- About Us
|Nico D'Amico kneels behind his colossal cabbage|
Nico D’Amico has a head in his freezer – a head of cabbage that is. And it’s a big one too. The whole plant weighed 16.5 pounds and was almost four feet wide when harvested. Nico, a fourth-grader. grew the colossal cabbage over the summer in the Bonnie Plants Cabbage Program. He’s now in the running for a $1,000 scholarship from Bonnie Plants, a national plant wholesaler, for the largest cabbage grown in the state.
|Stephen Mickus shows off what he's growing in his garden|
This was the sixth year in which Sandshore has participated in the cabbage program, a popular student activity that works to inspire a love of vegetable gardening and healthy eating in children. It also provides valuable life lessons about the importance of planning and responsibility.
In May, Sandshore third-graders each received a free cabbage plant about four inches tall from Bonnie Plants. Armed with growing instructions and encouragement to track the growth of the plants every day, the students planted the seedlings in gardens or large pots. While Bonnie Plants supplies a variety of cabbage known for fortitude, tender loving care was still required. The plants had to receive the optimal amount of water, be kept free of insects, and be protected from hungry deer and other wildlife. The cabbages were harvested about three months after planting.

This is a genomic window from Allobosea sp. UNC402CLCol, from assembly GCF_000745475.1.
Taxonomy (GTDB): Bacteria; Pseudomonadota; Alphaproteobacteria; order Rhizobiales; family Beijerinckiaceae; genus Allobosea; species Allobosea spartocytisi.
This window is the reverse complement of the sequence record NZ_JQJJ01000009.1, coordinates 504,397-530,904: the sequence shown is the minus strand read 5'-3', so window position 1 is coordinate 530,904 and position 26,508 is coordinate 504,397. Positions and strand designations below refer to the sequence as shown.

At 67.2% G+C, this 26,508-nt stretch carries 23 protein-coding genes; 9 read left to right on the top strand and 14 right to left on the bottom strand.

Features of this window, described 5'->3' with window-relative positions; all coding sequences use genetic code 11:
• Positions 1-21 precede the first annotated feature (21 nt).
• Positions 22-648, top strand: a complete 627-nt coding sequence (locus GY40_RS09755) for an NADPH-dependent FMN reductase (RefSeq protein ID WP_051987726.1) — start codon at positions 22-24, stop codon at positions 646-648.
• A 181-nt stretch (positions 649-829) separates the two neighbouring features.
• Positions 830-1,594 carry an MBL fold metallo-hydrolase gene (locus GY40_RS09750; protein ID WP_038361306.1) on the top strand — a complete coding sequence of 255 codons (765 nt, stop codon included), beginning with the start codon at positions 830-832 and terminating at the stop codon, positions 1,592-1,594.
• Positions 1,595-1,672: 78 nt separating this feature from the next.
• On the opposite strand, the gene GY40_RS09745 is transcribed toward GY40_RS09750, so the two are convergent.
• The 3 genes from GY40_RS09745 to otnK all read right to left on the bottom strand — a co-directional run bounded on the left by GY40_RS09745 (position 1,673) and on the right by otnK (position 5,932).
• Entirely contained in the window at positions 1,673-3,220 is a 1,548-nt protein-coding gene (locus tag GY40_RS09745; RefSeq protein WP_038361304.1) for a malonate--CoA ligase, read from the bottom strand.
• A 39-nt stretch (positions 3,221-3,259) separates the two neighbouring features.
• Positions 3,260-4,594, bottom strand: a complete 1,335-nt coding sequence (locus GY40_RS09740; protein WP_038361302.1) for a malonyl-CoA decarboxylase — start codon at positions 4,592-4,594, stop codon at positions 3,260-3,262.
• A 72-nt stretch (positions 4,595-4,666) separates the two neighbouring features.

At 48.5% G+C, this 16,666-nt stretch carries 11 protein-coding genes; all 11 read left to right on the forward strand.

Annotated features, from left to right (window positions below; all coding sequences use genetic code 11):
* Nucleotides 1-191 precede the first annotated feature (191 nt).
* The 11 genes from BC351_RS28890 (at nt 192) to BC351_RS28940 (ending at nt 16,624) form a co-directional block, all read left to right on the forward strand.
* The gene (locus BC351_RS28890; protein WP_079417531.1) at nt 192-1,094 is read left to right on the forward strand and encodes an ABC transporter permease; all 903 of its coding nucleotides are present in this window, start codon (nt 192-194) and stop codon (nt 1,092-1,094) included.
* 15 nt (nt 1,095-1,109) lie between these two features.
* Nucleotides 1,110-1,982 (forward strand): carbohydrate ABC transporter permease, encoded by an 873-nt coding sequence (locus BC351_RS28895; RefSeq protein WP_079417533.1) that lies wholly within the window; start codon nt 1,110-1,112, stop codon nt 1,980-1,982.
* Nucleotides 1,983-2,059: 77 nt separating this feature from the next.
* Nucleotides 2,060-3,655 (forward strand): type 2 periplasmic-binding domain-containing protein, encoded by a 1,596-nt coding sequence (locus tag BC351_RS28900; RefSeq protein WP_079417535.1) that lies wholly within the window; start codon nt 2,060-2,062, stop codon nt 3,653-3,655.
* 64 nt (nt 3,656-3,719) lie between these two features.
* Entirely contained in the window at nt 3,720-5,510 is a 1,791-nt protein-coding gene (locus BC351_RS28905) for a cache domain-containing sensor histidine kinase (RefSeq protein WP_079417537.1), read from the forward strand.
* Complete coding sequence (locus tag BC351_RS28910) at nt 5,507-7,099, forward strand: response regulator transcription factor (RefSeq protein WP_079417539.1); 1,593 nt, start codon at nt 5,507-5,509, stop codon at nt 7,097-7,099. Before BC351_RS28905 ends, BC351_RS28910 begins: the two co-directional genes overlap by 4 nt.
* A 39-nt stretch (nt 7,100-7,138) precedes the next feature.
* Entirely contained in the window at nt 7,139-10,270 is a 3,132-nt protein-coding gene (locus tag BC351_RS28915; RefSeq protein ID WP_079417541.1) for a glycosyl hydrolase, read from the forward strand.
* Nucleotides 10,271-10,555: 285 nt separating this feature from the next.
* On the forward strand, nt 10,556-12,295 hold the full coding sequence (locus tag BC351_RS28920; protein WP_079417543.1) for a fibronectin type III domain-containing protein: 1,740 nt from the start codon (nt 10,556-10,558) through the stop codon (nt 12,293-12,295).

“The learning experience taught students how to care for a plant, a lost art today, and showed them the value of following a project through,” said third grade teacher Kathleen James, Nico’s teacher last year. “And since the students required help from adults, it also provided an opportunity for some quality family time.”
Many other Sandshore students came into school during the first week of the new year with photos of their cabbages and stories of cabbage rolls, cole slaw, stuffed cabbage, and cabbage soup. Kiera Louie, a student in Darcy McHale’s class last year, grew a cabbage that weighed in at more than 10 pounds.
|Kiera Louie and her humongous head of cabbage|